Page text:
The Amazon India Fashion Week AW’18 started with a play of opposites — an ode to darkness and a bouquet of whites.
The FDCI is breaking with tradition this year by not only doing away with the grand finale, but also opting for a stark black and white décor at the Amazon India Fashion Week AW’18. And interestingly, the opening shows on Wednesday were a play of shades of darkness and hues of pristine whites.
Day one saw Samant Chauhan going beyond his longstanding love for whites and exploring the shadowy depths of the underworld in his collection ‘It’s a Glitch’. An ode to darkness, the collection was in a greyscale palette.
“The collection is a departure from what really defines us,” said Chauhan, post his show. From fabric to embroidery, everything was a departure from his usual style. A heavy use of net fabric and glass embroidery marked the outfits, but what really stood out were the embroidered jackets. The grey cotton, silk-layered, off-shoulder gown paired with a floral embroidered black crop jacket won the loudest round of applause.
“I wasn’t born colour-blind but every time someone asked me why I always chose white as the canvas for my collections, I’d say I was colour-blind. For long, I resisted black. But the darkness around me helped me focus hard and grasp the silhouettes, the contours. Darkness helped me understand shadows. They say if we are without shadows, we aren’t living beings.”
An interesting element in the show was the entry of seven dwarfs, followed by an eighth one — donning royal outfit of black and beige shirts and coats with geometrical prints, symbolising past royalty.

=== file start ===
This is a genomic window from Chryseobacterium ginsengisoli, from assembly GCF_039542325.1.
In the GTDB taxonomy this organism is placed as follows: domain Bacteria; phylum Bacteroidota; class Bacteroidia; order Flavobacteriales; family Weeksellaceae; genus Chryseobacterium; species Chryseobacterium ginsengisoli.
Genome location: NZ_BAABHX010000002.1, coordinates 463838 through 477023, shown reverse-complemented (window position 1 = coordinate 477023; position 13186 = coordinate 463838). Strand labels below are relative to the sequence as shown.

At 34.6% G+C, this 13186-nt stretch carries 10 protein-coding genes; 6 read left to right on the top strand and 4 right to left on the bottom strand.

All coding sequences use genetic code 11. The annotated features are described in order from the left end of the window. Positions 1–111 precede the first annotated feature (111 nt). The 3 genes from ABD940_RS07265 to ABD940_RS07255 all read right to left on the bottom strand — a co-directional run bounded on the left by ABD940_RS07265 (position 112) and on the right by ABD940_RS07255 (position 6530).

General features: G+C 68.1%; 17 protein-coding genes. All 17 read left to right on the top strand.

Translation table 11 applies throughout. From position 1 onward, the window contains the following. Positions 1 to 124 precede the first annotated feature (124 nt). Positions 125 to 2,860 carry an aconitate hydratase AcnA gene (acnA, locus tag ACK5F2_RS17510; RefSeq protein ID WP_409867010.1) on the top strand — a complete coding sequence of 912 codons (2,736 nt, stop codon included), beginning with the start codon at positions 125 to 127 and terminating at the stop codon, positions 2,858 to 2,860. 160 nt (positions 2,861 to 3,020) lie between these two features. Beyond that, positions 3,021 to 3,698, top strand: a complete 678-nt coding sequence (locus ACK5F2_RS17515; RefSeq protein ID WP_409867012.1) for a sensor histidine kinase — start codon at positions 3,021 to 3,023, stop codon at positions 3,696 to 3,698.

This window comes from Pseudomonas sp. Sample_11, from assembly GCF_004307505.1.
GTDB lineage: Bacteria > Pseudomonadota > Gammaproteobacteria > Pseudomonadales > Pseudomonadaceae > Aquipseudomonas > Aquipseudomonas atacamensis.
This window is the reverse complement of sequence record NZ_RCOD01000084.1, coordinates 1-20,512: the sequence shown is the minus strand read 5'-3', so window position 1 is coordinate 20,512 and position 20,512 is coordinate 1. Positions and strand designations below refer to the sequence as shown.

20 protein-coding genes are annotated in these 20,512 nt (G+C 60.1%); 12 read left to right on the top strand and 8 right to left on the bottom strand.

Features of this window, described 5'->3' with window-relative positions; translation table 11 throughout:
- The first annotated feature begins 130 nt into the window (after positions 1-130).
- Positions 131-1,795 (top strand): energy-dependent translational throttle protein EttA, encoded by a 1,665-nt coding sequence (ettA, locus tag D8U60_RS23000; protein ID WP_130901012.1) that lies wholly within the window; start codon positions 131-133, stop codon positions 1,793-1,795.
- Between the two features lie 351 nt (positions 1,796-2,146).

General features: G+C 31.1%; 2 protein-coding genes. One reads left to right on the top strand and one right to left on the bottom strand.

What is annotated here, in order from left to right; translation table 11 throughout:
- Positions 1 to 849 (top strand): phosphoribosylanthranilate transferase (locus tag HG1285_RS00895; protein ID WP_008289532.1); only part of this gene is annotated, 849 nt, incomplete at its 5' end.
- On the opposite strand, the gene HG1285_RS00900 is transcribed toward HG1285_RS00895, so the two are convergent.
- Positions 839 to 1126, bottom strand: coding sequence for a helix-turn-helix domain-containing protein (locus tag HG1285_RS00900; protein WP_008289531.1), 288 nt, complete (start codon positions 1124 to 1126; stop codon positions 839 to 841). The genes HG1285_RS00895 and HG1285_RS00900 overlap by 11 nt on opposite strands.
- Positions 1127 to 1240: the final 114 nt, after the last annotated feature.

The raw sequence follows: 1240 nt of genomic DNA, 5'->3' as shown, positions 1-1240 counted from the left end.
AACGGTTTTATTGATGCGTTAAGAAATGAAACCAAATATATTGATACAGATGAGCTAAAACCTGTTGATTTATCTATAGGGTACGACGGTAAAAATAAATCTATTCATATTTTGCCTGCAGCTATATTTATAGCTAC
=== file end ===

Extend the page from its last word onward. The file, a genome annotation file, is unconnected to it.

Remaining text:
The next show of the evening was a beautiful bouquet of whites. And interestingly, this collection was by designer Anupama Dayal who has always been known for her play of vibrant colours. “I wanted to try something different and it was a bold move to switch from lilac and pink to white. The inspiration for my collection ‘Fida-e-Lucknow’ came from a visit to Lucknow. Rather than just playing with chikankari, I have used the various other elements that define the place — from large prints of kite to swords, which were used in light colours to subdue the violent streak,” shared Anupama, dressed in a white sari and a blouse with asymmetrical collar and funky tassels, paired with kite and sword earrings.
The outfits featured various cuts that accentuate the Indian body, making the dresses perfect for one’s resort collection. “Indians are comfortable with the cuts as we are used to wearing saris. I have tried playing with them around the waist and arms, along with attaching tassels with kites, thus, highlighting the essence of the city of Nawab,” said Anupama.